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A uniform marble rolls without slipping down the path

University Physics | 13th Edition | ISBN: 9780321675460 | Authors: Hugh D. Young, Roger A. Freedman ISBN: 9780321675460 31

Solution for problem 80P Chapter 10

University Physics | 13th Edition

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University Physics | 13th Edition | ISBN: 9780321675460 | Authors: Hugh D. Young, Roger A. Freedman

University Physics | 13th Edition

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Problem 80P

A uniform marble rolls without slipping down the path shown in Figure, starting from rest. (a) Find the minimum height ?h? required for the marble not to fall into the pit. (b) The moment of inertia of the Figure marble depends on its radius. Explain why the answer to part (a) does not depend on the radius of the marble. (c) Solve part (a) for a block that slides without friction instead of the rolling marble. How does the minimum ?h? in this case compare to the answer in part (a)? Figure:

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PHYS 1010 Notes Week 14 ­ April 18­22 ­ Heisenberg uncertainty principle: the more we know about the position of a particle, the less we know about its momentum (and vice versa) ­ Before we measure a particle, it doesn't have a position, just a probability of a position; by measuring it, we force it to choose properties ­ Tunneling ­ Particles can pass through walls ­ Energy­time uncertainty ­ Photons borrow energy from the universe and turn into an electron or a positron ­ They can only borrow the energy temporarily ­ Positron = an electron moving backward in time ­ Anti­matter is matter moving backward in time ­ In­distinguishability: we can't tell two electrons apart ­ EPR Paradox: a photon turns into an electron and a positron (energy ­­> mass) one goes to the right and one goes to the left; both have an equal chance of being a positron or an electron, but we don't know which, because we haven't measured them ­ Even though these particles are far away, measuring one immediately describes the properties of the other ­ Strange connection between particles ­ If this is true, information travels faster than the speed of light ­ Quantum­Xeno Paradox ­ Unstable situation like balancing a ball on a sharp point ­ Describing the situation as a factor of time and probability ­ Beginning of time ­ 100% ­ As time goes on, probability goes down ­ Not watching it for a brief amount of time measures it ­­> probability goes away/starts over ­ By continually watching it, it is a stable situation ­ Hidden variables interpretation: there must be more information that we don't know ­ Copenhagen interpretation: assuming that measuring something collapses a wave function is problematic for some reason we don't know ­ Many worlds interpretation: measuring something makes it choose both possibilities, which creates an infinite number of universes PHYS 1010 Notes Week 14 ­ April 18­22 ­ Heisenberg uncertainty principle: the more we know about the position of a particle, the less we know about its momentum (and vice versa) ­ Before we measure a particle, it doesn't have a position, just a probability of a position; by measuring it, we force it to choose properties ­ Tunneling ­ Particles can pass through walls ­ Energy­time uncertainty ­ Photons borrow energy from the universe and turn into an electron or a positron ­ They can only borrow the energy temporarily ­ Positron = an electron moving backward in time ­ Anti­matter is matter moving backward in time ­ In­distinguishability: we can't tell two electrons apart ­ EPR Paradox: a photon turns into an electron and a positron (energy ­­> mass) one goes to the right and one goes to the left; both have an equal chance of being a positron or an electron, but we don't know which, because we haven't measured them ­ Even though these particles are far away, measuring one immediately describes the properties of the other ­ Strange connection between particles ­ If this is true, information travels faster than the speed of light ­ Quantum­Xeno Paradox ­ Unstable situation like balancing a ball on a sharp point ­ Describing the situation as a factor of time and probability ­ Beginning of time ­ 100% ­ As time goes on, probability goes down ­ Not watching it for a brief amount of time measures it ­­> probability goes away/starts over ­ By continually watching it, it is a stable situation ­ Hidden variables interpretation: there must be more information that we don't know ­ Copenhagen interpretation: assuming that measuring something collapses a wave function is problematic for some reason we don't know ­ Many worlds interpretation: measuring something makes it choose both possibilities, which creates an infinite number of universes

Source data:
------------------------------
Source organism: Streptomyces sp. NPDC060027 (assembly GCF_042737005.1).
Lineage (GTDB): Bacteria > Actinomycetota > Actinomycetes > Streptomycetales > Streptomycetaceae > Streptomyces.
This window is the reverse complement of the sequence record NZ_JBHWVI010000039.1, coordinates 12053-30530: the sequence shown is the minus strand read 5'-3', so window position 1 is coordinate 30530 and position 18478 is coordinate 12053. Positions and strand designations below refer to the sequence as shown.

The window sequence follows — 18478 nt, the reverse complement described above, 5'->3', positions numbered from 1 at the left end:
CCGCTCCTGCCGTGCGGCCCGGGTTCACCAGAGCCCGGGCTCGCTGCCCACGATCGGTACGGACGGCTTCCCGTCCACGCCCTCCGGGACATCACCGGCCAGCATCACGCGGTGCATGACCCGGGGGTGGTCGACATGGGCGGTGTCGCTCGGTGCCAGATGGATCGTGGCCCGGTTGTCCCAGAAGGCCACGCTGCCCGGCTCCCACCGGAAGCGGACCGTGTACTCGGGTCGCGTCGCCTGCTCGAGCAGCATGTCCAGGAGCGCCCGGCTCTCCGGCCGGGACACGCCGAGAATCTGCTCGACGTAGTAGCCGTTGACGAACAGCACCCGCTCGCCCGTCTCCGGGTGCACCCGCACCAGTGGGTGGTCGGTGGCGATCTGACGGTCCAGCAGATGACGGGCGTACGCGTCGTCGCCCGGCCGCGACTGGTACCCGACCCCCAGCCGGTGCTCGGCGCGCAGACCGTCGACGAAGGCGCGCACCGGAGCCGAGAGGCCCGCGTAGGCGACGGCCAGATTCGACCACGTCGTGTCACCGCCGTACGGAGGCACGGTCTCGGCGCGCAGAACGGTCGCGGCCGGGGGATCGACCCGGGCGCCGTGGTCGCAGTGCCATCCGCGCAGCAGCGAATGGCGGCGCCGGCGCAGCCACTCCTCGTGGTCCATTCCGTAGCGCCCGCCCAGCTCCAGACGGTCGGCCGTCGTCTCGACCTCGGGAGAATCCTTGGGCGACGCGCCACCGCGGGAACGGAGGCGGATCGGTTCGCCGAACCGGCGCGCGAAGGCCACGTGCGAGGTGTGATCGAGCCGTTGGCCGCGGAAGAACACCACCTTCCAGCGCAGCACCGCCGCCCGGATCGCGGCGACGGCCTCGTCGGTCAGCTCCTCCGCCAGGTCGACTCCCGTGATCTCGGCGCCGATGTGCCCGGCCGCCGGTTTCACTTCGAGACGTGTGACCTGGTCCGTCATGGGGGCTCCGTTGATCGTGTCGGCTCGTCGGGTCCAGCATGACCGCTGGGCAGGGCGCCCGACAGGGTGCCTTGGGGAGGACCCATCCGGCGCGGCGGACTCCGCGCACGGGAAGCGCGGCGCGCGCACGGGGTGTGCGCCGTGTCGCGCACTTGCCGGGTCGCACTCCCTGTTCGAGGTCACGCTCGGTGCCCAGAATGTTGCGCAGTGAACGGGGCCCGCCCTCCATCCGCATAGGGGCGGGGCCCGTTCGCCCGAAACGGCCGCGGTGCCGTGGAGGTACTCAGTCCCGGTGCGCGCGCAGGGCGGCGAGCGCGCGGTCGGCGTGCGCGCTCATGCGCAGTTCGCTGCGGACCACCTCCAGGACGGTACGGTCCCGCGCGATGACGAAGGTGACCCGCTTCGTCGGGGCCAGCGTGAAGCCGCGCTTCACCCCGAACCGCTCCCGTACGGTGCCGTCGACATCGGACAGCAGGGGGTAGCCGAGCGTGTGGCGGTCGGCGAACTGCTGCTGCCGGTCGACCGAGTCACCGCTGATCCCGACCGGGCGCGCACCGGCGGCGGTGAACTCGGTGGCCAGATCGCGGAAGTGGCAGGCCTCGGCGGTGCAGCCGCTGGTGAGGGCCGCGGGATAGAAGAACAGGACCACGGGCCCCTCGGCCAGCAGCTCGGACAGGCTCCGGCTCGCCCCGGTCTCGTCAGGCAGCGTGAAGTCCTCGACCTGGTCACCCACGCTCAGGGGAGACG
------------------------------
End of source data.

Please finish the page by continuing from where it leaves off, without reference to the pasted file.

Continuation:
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Chapter 10, Problem 80P is Solved
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Textbook: University Physics
Edition: 13
Author: Hugh D. Young, Roger A. Freedman
ISBN: 9780321675460

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A uniform marble rolls without slipping down the path